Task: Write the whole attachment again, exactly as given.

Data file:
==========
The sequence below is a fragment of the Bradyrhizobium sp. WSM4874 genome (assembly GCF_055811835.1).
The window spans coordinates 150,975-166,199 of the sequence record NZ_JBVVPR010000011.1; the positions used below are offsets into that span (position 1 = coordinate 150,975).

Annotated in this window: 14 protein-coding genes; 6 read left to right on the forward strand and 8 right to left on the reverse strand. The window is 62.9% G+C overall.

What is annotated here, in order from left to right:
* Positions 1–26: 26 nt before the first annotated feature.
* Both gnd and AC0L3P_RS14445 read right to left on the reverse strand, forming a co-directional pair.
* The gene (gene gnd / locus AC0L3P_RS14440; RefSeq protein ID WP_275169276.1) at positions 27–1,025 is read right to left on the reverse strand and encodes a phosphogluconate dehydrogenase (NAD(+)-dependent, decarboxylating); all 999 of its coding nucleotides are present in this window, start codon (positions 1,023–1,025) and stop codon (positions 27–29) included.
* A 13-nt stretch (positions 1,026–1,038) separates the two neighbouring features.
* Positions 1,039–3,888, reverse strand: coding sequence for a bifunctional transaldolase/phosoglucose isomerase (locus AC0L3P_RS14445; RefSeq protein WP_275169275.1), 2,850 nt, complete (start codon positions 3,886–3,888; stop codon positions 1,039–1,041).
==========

The sequence below is a fragment of the Bradyrhizobium sp. WSM4874 genome (assembly GCF_055811835.1).
The window spans coordinates 150,975-166,199 of the sequence record NZ_JBVVPR010000011.1; the positions used below are offsets into that span (position 1 = coordinate 150,975).

Annotated in this window: 14 protein-coding genes; 6 read left to right on the forward strand and 8 right to left on the reverse strand. The window is 62.9% G+C overall.

What is annotated here, in order from left to right:
* Positions 1–26: 26 nt before the first annotated feature.
* Both gnd and AC0L3P_RS14445 read right to left on the reverse strand, forming a co-directional pair.
* The gene (gene gnd / locus AC0L3P_RS14440; RefSeq protein ID WP_275169276.1) at positions 27–1,025 is read right to left on the reverse strand and encodes a phosphogluconate dehydrogenase (NAD(+)-dependent, decarboxylating); all 999 of its coding nucleotides are present in this window, start codon (positions 1,023–1,025) and stop codon (positions 27–29) included.
* A 13-nt stretch (positions 1,026–1,038) separates the two neighbouring features.
* Positions 1,039–3,888, reverse strand: coding sequence for a bifunctional transaldolase/phosoglucose isomerase (locus AC0L3P_RS14445; RefSeq protein WP_275169275.1), 2,850 nt, complete (start codon positions 3,886–3,888; stop codon positions 1,039–1,041).